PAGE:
The Anonymous Widower

A Station For Leiston

The Aldeburgh Branch Line is still  intact, as far as Sizewell nuclear power station.

Past Sizewell, it would appear that the original route and track-bed is not obstructed and can be seen on the Google Maps all the way to Aldeburgh.

This Google Map shows the route, where it enters Aldeburgh.



The prominent road that runs diagonally across the map in a North-West/South-East direction is Saxmundham Road and it goes all the way to the sea.

Reaching to this road is the dark scar of the railway, which runs parallel to the coast. Aldeburgh station was somewhere, where the two features meet.

Sizewell C

If Sizewell C is built, then I could envisage sets of circumstances, which meant that the line was reopened to passengers, at least as far as Leiston station.

Providing a service on the line to Ipswich would not be a problem, once Ipswich station had been rebuilt with a new platform 0 and an extended platform 1, which I believe is necessary to provide better services to Lowestoft and Felixstowe.

But whether the service would generate sufficient traffic to be viable and profitable in the long term, would be very much open to doubt.

Doubling Frequency From Ipswich To Saxmundham

If we assume that the main East Suffolk Line has a one train per hour (tph) service between Ipswich and Lowestoft, I wonder if an Ipswich to Aldeburgh Branch Line service could be used to double the frequency at the Southern end of the East Suffolk Line.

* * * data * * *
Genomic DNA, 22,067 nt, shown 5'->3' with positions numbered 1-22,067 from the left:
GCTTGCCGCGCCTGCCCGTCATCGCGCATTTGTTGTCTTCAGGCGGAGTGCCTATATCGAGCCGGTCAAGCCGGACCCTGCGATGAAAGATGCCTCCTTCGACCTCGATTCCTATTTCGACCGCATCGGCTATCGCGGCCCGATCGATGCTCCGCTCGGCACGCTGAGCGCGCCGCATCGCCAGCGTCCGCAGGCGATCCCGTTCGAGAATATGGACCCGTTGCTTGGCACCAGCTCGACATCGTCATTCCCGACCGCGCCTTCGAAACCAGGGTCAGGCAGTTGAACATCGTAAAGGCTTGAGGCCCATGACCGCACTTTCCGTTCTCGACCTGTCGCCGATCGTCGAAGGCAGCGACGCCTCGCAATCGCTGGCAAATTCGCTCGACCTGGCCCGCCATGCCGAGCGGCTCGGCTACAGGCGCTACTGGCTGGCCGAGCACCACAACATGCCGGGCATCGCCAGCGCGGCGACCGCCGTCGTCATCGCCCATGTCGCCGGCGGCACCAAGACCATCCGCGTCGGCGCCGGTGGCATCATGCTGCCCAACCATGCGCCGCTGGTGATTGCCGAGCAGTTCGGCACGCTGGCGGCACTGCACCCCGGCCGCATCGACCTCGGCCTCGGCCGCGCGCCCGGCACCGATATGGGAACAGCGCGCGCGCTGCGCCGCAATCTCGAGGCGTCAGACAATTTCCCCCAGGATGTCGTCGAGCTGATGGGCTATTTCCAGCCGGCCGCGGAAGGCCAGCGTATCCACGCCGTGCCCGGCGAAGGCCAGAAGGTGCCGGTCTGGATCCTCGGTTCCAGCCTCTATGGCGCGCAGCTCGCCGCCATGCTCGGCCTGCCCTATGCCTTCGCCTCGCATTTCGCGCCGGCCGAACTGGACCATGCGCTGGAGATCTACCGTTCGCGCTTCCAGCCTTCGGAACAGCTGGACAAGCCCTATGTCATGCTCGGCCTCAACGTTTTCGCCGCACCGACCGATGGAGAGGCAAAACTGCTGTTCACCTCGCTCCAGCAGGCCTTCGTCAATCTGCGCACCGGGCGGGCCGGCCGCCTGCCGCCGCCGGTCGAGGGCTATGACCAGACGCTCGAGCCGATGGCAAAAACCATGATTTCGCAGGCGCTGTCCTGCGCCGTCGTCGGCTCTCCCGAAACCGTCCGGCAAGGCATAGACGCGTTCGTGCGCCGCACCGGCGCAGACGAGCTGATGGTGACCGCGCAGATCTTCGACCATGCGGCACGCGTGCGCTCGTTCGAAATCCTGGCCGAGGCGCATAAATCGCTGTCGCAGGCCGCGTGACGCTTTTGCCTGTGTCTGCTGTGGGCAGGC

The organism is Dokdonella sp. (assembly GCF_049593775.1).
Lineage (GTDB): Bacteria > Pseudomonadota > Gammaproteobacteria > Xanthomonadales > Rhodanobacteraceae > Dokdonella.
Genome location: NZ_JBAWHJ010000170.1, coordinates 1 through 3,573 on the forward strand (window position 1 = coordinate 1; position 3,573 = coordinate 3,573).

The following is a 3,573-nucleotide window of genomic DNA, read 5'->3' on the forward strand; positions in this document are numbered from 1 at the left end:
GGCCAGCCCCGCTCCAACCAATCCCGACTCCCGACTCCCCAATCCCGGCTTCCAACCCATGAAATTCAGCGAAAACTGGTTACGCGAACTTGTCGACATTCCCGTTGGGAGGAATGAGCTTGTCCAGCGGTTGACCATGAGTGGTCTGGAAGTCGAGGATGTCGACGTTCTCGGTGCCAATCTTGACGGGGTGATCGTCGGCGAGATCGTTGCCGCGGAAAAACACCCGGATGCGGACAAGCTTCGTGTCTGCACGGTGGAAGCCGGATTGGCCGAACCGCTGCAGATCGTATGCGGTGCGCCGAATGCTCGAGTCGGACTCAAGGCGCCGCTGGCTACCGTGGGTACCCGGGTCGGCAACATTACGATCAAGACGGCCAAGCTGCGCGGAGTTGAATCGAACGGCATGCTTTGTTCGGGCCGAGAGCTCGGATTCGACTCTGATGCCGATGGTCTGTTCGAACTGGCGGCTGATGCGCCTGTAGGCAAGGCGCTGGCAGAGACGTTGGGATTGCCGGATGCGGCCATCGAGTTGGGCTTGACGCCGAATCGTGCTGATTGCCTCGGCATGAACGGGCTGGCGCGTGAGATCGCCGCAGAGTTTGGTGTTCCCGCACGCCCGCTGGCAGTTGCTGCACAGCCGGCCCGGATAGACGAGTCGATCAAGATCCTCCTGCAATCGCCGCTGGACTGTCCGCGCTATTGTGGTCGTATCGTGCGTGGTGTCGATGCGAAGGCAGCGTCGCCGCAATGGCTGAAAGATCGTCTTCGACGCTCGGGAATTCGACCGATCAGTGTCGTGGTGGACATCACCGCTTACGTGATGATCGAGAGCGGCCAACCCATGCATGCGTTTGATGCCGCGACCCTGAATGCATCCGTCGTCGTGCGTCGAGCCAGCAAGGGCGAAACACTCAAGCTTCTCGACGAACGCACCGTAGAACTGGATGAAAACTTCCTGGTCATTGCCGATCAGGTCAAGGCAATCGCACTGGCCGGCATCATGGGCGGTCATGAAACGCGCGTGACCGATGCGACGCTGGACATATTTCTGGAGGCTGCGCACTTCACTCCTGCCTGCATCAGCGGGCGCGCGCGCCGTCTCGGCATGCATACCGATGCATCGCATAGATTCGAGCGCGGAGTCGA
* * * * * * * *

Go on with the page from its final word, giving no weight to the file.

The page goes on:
Ipswich to Saxmundham currently takes thirty seven minutes., so on a crude estimate, Ipswich to Aldeburgh could certainly be done within the hour.

I suspect that this would mean that it would not be difficult to run the Aldeburgh Branch Line trains on a one tph basis to fit in between the Ipswich-Lowestoft trains.

As at least one platform would need to be built somewhere on the single-track branch to reverse the trains, it could be built at Leiston, Thorpeness or Aldeburgh provided the track went that far.

So by reinstating the Aldeburgh Branch Line and giving it an hourly service from Ipswich would also give Saxmundham to Ipswich a 2 tph service.

Leiston Station

This increase of frequency at the Southern end of the East Suffolk Line and the needs of any future nuclear power station at Sizewell, will be the only possible reasons that passenger services will resume on the Aldeburgh Branch Line.

If trains ventured onto the Aldeburgh Branch Line, surely they would call at Leiston station.

February 6, 2017 Posted by | Transport | , , , | 3 Comments

A Modern Branch Line For Leigh

There is a group called the Lowton East Neighbourhood Development Forum or LENDF, who are proposing to reinstate part of the Bolton and Leigh Railway, to create a branch line to from a reopened Kenyon Junction station on the electrified Liverpool and Manchester Railway to a reopened Leigh station.